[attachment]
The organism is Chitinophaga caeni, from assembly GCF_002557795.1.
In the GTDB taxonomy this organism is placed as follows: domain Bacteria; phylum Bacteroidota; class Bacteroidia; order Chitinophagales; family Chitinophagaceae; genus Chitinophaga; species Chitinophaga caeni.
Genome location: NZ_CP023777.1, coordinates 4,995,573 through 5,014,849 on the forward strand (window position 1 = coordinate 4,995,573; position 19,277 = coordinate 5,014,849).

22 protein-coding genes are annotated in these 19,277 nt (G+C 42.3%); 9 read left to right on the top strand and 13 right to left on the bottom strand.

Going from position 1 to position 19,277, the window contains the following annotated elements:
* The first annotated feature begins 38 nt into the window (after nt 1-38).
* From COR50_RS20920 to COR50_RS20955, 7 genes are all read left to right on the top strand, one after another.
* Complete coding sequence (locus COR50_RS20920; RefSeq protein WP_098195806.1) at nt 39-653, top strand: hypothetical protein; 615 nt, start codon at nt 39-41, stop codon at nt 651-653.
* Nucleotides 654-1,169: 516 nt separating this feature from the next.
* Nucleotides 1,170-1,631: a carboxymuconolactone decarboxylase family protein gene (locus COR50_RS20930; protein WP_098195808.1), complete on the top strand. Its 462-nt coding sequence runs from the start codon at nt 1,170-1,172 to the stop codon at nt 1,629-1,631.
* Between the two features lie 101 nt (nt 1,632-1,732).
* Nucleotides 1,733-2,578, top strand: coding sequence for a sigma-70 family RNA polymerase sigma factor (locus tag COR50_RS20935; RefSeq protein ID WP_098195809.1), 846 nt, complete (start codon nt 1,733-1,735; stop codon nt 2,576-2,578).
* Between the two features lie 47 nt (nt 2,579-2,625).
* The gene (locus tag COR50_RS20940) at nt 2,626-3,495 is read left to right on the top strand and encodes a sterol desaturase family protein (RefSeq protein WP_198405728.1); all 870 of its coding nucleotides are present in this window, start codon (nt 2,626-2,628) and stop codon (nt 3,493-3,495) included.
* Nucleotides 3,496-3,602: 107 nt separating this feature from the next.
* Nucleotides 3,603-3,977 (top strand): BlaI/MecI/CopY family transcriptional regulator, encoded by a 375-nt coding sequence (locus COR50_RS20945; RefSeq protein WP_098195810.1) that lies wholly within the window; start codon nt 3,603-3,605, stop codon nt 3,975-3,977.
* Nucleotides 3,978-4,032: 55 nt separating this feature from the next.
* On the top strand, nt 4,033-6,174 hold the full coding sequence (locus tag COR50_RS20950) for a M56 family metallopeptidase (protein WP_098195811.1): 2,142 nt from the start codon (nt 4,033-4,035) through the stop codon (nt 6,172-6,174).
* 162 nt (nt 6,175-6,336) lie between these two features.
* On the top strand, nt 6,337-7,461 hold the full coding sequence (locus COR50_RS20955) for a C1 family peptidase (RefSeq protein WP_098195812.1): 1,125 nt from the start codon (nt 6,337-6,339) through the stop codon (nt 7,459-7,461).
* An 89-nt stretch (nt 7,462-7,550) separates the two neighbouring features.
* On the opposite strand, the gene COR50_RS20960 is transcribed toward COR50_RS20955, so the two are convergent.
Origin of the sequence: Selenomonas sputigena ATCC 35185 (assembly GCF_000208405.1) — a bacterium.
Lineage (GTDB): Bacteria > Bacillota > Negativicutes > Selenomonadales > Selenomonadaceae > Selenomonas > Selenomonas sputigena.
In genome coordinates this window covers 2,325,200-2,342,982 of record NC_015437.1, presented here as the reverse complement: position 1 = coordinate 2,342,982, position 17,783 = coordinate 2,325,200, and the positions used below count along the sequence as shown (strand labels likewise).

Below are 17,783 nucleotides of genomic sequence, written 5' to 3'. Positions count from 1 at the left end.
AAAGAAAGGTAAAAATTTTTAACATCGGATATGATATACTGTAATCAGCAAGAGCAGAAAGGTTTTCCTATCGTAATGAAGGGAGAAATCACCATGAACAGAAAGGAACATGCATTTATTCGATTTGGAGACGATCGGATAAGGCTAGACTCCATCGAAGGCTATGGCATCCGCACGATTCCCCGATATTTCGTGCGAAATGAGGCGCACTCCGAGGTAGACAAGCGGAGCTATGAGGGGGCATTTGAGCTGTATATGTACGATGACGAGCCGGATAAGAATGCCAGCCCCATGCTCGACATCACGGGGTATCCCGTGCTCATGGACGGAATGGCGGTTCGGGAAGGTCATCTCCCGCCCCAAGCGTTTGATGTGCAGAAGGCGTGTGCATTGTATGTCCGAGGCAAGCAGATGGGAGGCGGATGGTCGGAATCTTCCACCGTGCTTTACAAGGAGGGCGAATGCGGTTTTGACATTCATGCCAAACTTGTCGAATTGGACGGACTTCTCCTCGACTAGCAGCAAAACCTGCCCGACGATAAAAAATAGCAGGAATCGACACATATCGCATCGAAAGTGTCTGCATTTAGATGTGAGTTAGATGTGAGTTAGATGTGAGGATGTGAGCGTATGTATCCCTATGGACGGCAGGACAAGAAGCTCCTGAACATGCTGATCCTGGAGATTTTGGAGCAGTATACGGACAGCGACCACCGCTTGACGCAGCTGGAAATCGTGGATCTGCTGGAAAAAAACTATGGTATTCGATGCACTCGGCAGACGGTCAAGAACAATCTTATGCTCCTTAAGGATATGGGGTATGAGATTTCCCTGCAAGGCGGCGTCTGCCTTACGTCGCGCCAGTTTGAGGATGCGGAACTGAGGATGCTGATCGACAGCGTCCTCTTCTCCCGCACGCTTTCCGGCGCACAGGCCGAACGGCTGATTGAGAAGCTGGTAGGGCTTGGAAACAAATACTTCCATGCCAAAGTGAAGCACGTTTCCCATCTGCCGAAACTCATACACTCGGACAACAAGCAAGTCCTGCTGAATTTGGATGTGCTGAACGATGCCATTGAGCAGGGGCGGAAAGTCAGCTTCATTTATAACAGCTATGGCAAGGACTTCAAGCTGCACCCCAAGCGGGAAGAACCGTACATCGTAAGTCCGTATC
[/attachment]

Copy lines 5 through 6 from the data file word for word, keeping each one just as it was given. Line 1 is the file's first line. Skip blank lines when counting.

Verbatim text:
Going from position 1 to position 19,277, the window contains the following annotated elements:
* The first annotated feature begins 38 nt into the window (after nt 1-38).